The next morning we headed back toward home, and made it to Charlotte, where we planned to meet Mom and Dad for dinner around 5:00. We were old pros at driving and parking the RV by now. We had a nice dinner, a good night’s sleep, and a good trip the rest of the way home. The drive was about 2,100 miles. We learned that even with the trouble with the lights at the beginning of the trip, and the damage to the rental car near the end, that if you are flexible and react when a monkey wrench gets thrown into the gears, you can still have a wonderful trip.

August 24, 2012

West Virginia Part 2

Filed under: Uncategorized — admin0 @ 10:05 pm

Tuesday morning Steve came by and picked me up for the short drive to the car rental place in Elkins. I’d reserved a SUV so we’d have room for Franco’s crate. We got an almost new Dodge Journey that was black… not the best color if you want the dog to stay cool. This was the first SUV I’ve ever driven, and I wasn’t impressed. The seats were configurable, but there was barely enough height for the dog crate. Compare that to our Pontiac Vibe, a small hatchback with plenty of room for the crate, 3 passengers, and some cargo space to boot. The SUV sure knew how to consume the fuel too. I will say they managed to put a cup holder in just about every orifice of the car’s interior, though.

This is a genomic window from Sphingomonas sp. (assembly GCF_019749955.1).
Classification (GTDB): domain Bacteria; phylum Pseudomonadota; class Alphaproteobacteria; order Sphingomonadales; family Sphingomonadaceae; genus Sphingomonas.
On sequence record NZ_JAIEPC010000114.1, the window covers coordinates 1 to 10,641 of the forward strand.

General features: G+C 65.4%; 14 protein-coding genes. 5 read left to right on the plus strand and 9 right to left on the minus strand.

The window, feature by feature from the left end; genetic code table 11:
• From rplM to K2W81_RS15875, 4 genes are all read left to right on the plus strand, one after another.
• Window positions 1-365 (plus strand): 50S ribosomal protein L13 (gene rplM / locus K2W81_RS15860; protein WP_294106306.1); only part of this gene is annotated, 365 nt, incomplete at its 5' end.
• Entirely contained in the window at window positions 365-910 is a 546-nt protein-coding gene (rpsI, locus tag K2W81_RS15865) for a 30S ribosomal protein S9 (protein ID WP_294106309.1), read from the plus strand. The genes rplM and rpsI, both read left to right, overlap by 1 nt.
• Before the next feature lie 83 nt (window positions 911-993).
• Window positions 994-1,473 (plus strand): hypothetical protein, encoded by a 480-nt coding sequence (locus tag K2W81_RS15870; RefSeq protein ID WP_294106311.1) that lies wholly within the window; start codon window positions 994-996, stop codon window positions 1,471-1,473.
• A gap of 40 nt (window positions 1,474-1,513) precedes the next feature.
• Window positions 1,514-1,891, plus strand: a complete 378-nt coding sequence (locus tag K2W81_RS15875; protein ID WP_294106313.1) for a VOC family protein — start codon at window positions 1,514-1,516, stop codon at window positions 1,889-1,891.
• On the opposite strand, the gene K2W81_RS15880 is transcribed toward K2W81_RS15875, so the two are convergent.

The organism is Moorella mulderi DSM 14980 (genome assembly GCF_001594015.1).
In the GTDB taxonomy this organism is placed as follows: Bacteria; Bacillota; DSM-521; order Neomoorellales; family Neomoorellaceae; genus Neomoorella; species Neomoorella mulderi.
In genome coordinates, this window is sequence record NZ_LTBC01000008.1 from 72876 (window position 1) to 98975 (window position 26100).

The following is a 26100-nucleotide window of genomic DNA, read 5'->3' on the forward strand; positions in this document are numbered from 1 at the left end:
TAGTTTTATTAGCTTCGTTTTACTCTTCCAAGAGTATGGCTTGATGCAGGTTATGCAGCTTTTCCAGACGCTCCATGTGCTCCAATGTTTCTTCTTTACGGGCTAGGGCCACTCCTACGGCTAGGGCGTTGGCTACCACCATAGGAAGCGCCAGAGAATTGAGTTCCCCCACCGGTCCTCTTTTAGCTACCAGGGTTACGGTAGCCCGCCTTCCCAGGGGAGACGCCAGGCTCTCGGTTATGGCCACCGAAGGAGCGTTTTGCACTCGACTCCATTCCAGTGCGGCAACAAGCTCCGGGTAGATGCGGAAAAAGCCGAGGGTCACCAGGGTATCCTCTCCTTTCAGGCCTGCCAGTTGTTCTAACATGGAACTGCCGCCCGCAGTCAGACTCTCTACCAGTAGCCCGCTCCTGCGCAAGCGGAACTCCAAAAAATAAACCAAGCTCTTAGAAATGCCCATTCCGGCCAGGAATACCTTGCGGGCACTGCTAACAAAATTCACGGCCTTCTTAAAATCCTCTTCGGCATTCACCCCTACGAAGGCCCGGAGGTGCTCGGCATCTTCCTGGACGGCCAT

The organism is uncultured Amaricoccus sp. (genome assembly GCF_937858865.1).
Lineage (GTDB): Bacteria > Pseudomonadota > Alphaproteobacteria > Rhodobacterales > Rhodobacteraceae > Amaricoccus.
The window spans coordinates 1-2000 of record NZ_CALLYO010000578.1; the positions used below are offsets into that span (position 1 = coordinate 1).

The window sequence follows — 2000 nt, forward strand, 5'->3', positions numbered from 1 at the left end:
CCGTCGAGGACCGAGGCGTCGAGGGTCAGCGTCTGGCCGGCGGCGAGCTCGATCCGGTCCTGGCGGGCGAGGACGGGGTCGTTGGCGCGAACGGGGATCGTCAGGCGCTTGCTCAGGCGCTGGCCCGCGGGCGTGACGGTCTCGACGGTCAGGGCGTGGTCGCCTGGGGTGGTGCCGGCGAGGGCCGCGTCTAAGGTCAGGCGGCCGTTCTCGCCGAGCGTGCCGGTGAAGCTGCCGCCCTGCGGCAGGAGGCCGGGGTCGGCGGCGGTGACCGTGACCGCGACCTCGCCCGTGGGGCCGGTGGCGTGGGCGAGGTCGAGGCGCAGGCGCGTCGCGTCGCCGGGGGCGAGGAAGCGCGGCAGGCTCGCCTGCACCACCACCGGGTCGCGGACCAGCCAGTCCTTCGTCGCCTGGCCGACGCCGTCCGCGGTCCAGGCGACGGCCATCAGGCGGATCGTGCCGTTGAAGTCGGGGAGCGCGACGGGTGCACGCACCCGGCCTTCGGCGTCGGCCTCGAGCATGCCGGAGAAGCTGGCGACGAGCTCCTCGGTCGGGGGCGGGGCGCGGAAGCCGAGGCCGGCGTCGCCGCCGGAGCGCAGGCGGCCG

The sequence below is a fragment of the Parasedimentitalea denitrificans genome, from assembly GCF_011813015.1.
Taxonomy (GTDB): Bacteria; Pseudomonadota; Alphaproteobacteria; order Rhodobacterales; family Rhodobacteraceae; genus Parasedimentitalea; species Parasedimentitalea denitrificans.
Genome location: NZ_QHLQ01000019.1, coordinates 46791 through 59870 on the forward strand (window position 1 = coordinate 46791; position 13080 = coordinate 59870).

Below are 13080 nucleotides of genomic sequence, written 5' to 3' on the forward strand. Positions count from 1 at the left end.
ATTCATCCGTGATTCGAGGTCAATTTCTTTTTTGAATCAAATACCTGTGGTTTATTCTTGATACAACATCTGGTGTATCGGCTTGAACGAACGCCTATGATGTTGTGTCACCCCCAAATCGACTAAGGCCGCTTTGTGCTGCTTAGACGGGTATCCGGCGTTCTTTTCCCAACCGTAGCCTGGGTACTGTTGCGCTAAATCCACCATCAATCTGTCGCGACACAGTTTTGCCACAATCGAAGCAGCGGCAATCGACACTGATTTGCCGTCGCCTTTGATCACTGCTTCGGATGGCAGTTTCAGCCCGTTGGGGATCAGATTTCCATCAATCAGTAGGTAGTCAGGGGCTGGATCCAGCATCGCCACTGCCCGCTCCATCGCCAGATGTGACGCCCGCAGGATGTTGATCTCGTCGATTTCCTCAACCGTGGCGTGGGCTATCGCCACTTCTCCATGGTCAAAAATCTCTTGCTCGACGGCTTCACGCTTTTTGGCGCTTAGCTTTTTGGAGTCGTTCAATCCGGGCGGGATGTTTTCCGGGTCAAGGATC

On Tuesday after picking up the car, we decided to lay low and catch our breath. After two intense travel days, I was shot, and Alice was content to spend some quiet time at our lovely campsite. We met with the guys several times, including a very nice dinner at their place.

We made plans to visit two of the local attractions on Wednesday while the guys were working. The first was Seneca Rocks, a scenic area about 50 miles from Elkins. Once we found “downtown” Seneca Rocks, we looked around for some lunch, and came up short. We determined we’d forgotten Franco’s leash, so stopped at a local store named, “Yokums” as I recall. For $3.50, I got a 4′ nylon web leash with the cheapest clasp I’ve ever seen. The first time Franco pulled on the leash, it bent open. I bent it back with my Leatherman. The second time the clasp broke, so I cut it off and tied the leash to Franco’s collar.